Archive for the ‘Dublin History’ Category


JSA Architects image of ALDI Terenure, incorporating the old DUTC tram terminus on left and right into the modern design. (Image Credit: JSA)

Before Nelson’s Pillar trams slowed, shunted, changed trolley started from Blackrock, Kingstown and Dalkey, Clonskea, Rathgar and Terenure, Palmerston Park and upper Rathmines, Sandymount Green, Rathmines, Ringsend, and Sandymount Tower, Harold’s Cross.

The hoarse Dublin United Tramway Company’s timekeeper bawled them off:
– Rathgar and Terenure!
-Come on, Sandymount Green!

While forever immortalised in Ulysses, there are still remnants of the Dublin United Tramways Company to be found around Dublin city today, including the former premises of the DUTC on Marlborough Street, which the name of the company in the stonework still.


1914 image of trams in Terenure. Notice The Eagle House on the left, still going strong today. (Image: National Library of Ireland)

At Terenure,the old and the new meet in a curious way, with historic features of the DUTC tram terminus incorporated into the ALDI development. Not being from the area, but living nearby, stepping inside the ALDI and looking at its surroundings gave me a sense there was a longer history to the site than a supermarket. At the nearby The Eagle House pub, the location where Joyce’s mother was born, pictures on the wall show the local streetscape at a time when trams were a part of life there, the familair red triangle of the No. 15 which serviced Terenure and its environs. Today, Terenure is serviced by the 15 route of Dublin Bus, a nod towards the historic tram route.


The 15 tram for Terenure in Rathmines.

The Terenure tram depot opened in February 1872, at a time when horses were still utilised by the DUTC. As Joseph V. O’Brien notes, the introduction of electric trams into the city at the very end of the ninteenth century was considered “one of Dublin’s minor glories”, and while critics felt the minimum fare was too high (twice that of Glasgow, a city of considerably more industry), electric trams were widely praised. By January 1900, most of DUTC’s system had moved to the electronic system. It was to be a system which lasted less than a half century. The DUTC made it to the mid 1940s, when – under the banner of ‘progress’ – the tram system in Dublin ground to a halt, with the exception of the Hill of Howth tram which would carry into the subsequent decade. The final tram to pull into Terenure did so on 31 August 1948. Dozens of miles of tram track would dissappear in subsequent decades from Dublin. In time, the city would lay down tramlines once more, but many parts of Dublin once serviced by the DUTC don’t see trams today.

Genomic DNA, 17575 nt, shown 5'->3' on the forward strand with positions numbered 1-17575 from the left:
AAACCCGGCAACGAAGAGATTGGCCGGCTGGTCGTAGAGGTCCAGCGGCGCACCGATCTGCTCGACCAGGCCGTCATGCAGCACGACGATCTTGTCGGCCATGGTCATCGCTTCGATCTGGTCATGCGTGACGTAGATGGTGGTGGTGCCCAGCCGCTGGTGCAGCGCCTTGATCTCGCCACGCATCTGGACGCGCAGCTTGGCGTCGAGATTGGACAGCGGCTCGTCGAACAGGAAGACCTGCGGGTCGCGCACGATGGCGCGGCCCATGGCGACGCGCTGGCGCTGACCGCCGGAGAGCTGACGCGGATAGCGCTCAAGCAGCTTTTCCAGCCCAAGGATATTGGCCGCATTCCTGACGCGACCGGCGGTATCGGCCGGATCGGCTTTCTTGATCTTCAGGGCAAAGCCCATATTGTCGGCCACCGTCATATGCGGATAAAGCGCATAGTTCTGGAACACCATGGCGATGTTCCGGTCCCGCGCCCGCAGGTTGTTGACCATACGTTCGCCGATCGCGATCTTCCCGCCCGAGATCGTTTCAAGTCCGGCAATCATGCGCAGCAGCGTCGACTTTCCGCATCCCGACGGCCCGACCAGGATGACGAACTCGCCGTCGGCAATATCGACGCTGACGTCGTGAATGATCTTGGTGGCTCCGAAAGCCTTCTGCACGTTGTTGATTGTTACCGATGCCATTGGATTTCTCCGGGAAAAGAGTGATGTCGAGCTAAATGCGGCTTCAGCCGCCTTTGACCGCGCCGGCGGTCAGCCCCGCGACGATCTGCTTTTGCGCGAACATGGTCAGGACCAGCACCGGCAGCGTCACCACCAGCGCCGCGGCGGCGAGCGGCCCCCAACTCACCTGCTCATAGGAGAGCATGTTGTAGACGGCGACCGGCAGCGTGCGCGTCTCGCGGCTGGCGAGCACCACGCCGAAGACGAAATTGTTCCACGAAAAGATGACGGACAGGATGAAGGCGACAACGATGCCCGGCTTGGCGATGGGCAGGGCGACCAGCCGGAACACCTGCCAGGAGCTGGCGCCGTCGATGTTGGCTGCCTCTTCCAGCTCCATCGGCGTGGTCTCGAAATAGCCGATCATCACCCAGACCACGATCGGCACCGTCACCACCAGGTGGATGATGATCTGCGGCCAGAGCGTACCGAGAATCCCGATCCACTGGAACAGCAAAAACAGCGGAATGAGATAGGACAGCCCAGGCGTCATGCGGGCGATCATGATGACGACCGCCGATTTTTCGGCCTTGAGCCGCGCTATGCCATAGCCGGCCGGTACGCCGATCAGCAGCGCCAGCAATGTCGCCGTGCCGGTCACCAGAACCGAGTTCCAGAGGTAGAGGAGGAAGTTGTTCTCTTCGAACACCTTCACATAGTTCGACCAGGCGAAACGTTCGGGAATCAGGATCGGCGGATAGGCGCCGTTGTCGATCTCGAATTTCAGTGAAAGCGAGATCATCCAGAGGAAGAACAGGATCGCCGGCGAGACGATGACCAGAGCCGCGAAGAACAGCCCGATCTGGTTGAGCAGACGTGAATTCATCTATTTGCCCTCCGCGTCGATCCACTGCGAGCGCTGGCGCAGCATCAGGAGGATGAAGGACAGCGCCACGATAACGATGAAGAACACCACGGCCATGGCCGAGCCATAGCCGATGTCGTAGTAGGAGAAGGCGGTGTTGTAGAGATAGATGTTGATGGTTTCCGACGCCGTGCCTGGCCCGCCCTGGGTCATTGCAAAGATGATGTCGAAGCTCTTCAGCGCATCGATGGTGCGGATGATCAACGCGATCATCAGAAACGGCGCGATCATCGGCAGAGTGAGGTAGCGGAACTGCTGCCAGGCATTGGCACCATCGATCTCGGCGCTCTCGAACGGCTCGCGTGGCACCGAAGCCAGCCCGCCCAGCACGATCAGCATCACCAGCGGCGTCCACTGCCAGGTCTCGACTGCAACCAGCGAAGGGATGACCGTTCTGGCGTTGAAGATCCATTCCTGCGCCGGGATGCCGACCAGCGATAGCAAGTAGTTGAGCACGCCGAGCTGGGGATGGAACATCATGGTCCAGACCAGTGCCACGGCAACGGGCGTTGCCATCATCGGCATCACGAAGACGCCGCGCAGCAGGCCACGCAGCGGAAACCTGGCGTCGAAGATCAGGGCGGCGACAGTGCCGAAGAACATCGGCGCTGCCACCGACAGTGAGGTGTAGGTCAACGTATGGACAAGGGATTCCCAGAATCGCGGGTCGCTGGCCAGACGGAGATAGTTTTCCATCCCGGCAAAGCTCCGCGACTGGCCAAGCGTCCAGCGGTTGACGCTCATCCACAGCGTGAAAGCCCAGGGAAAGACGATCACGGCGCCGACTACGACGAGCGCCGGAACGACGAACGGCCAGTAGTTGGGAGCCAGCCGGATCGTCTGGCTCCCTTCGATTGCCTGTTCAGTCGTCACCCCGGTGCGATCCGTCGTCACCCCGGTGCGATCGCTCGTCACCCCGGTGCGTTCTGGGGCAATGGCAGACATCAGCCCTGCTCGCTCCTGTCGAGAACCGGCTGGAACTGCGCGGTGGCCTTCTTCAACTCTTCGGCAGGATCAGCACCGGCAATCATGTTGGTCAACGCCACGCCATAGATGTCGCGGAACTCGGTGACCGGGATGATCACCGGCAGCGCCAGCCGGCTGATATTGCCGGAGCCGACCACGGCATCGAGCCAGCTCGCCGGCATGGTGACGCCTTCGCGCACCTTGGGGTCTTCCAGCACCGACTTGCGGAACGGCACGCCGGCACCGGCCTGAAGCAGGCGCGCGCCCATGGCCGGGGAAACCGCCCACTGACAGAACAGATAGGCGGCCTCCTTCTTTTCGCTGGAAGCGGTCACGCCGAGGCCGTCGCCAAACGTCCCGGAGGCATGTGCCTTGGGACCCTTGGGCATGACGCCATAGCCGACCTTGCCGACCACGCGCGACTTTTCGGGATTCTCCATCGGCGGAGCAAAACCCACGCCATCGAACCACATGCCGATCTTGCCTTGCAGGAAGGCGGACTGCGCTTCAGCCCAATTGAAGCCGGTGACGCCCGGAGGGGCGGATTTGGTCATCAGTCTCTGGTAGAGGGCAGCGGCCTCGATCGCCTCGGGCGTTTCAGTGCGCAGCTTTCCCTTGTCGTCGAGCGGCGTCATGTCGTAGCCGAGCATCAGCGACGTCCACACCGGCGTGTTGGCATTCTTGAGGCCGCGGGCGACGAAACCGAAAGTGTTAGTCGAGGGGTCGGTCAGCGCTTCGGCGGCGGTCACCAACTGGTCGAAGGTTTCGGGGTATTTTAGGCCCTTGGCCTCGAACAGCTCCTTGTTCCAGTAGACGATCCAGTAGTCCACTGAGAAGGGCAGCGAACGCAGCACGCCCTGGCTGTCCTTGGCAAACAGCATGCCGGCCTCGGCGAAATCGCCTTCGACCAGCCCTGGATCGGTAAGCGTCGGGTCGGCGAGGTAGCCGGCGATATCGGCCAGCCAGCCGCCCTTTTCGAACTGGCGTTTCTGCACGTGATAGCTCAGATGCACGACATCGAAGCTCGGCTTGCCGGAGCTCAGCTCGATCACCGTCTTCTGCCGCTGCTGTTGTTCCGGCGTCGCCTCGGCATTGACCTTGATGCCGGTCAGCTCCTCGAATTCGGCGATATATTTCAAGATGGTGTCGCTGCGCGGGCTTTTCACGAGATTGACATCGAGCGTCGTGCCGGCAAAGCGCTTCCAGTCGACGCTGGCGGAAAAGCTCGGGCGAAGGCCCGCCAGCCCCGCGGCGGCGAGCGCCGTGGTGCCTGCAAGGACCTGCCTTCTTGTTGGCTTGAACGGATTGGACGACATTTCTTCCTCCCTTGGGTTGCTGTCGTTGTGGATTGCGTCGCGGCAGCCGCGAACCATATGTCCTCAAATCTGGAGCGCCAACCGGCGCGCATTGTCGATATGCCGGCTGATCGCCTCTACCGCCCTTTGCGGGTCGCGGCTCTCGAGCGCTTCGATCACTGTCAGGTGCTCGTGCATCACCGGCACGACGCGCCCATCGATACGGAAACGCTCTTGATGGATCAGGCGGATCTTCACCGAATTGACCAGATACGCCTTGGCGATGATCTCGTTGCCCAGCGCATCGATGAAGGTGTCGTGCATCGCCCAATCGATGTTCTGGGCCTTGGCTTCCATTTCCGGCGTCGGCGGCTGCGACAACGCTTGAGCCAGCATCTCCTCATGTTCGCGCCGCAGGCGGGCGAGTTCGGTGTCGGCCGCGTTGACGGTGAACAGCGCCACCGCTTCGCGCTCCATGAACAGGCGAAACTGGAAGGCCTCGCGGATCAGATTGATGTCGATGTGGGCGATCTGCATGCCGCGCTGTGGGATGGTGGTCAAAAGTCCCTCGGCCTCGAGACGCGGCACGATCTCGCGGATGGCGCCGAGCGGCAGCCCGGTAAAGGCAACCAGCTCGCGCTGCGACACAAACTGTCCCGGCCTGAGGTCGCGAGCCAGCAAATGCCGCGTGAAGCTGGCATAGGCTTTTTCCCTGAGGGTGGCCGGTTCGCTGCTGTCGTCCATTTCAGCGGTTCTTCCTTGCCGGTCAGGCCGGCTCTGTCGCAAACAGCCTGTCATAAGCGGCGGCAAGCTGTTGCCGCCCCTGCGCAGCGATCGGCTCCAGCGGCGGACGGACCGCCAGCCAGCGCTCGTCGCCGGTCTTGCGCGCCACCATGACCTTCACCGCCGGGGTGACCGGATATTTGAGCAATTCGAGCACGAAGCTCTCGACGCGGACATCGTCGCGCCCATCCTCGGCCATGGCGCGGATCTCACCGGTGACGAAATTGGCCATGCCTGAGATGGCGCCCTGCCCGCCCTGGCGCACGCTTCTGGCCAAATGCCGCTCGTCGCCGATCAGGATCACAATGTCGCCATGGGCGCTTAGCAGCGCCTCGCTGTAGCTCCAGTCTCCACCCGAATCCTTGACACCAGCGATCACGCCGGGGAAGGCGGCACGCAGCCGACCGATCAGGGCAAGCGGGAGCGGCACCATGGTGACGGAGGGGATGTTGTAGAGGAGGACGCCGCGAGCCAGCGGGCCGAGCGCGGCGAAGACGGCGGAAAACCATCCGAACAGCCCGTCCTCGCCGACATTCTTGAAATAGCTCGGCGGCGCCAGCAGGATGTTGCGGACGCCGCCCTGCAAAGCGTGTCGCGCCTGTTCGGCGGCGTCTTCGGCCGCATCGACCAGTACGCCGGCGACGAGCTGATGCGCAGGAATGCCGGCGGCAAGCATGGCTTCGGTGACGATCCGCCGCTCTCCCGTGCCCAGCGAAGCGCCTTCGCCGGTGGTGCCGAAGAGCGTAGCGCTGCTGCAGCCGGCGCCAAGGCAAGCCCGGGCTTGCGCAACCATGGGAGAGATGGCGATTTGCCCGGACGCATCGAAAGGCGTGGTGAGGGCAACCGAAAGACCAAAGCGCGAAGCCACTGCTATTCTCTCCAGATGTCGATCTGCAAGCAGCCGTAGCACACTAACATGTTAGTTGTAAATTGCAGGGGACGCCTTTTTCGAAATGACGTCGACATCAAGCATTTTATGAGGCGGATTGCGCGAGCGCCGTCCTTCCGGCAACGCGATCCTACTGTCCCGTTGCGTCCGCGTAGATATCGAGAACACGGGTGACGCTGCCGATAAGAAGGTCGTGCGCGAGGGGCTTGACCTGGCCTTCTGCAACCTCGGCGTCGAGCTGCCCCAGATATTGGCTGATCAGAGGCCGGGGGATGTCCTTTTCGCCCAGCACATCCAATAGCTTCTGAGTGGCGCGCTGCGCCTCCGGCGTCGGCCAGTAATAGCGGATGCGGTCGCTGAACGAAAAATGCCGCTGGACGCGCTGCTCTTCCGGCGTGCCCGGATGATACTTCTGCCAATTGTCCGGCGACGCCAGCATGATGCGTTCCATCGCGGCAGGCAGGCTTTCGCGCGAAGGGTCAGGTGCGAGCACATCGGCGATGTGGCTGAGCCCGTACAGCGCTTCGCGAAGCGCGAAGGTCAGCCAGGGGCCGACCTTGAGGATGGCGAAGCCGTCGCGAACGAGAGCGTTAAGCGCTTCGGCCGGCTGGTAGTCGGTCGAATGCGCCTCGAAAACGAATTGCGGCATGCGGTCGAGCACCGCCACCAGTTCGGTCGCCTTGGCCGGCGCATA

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Liffey Street commemorative plaque to Hector Grey, unveiled in1988.

Passing through Upper Liffey Street recently, I was surprised to see the transformation of the street, with the demolition of a row of buildings that included the site of one of Hector Grey’s Dublin shops. This is to accommodate the construction of another hotel in Dublin, this time a 310 room budget hotel.

Born Alexander Scott in 1904, the name Hector Grey was borrowed from an Australian jockey,an interesting character in his own right who had been banned from horse racing on more than one occasion. Having married Annabelle, a Dubliner from the dockside, he moved to Dublin in the hungry 1920s. Any Dublin memoir from the second half of the twentieth century which fails to mention Hector is incomplete. Journalist Gene Kerrigan captures him best:

He was a big, heavy man, balding, glasses, a strong Scots accent after decades in Ireland, a distinct voice honed on years of street selling. “I’m not asking for three pounds or two pounds! I’m not even asking for a pound!” and we knew he was going to bring the asking price down to ten shillings and the adults considered the wisdom of making a purchase. Yes, it was reasonable value at ten shillings, but did they really need it?

While Hector’s former shop is no more, a small plaque on Liffey Street by the Ha’penny Bridge marks the location where he began trading. Grey’s empire would expand in time to include shops in Liffey Street, Mary Street and the Crumlin Shopping Centre. At the time of his death, an obituary noted that “even when he was a millionaire he came back to this bank of the Liffey to sell from a box anything from Korean umbrellas to Penang penknives.”

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Evening Herald, November 1976.

Beside the Ha’penny Bridge, Hector ran a sort of auction, offering the goods to those willing to pay the highest price. The key to Grey’s success was exploring foreign markets for materials to sell here, as “by exploring the cheap markets of the East he brought many consumer goods to within the reach of the underprivileged.” The form of selling shifted when Hector opened his stores, which became a sort of Aladdin’s Cave offering just about everything you could imagine at knockdown prices. The empire grew to employ more than a hundred people,from John Kearney and Ernie Fields who helped Hector at the Ha’penny Bridge to Joe Flaherty, who became the retail manager of a growing empire. In 1977, the Irish Press noted Grey sold something in the region of a million pounds worth of toys each Christmas.

Recently ,I asked on Twitter for any recollections of Grey and his empire of shops. The thread produced some excellent and personal responses. From Mary Buckley, on the magic of the place:

Kids’ paradise. Crammed with small metal toys in bright colours with movable parts. No computer chips or screens for us then. A clockwork train was the stuff of dreams. Hector made xmas for families with little money that wanted to give their kids nice gifts

Historian Terry Fagan recounted:

Lots of memories of Hector Grey. I remember my father worked on the docks, the boat that came into Dublin Port at Christmas time loaded with toys for Hector Grey & other shops was called “The Blue Funnel” my father & other Dockers got toy’s for their children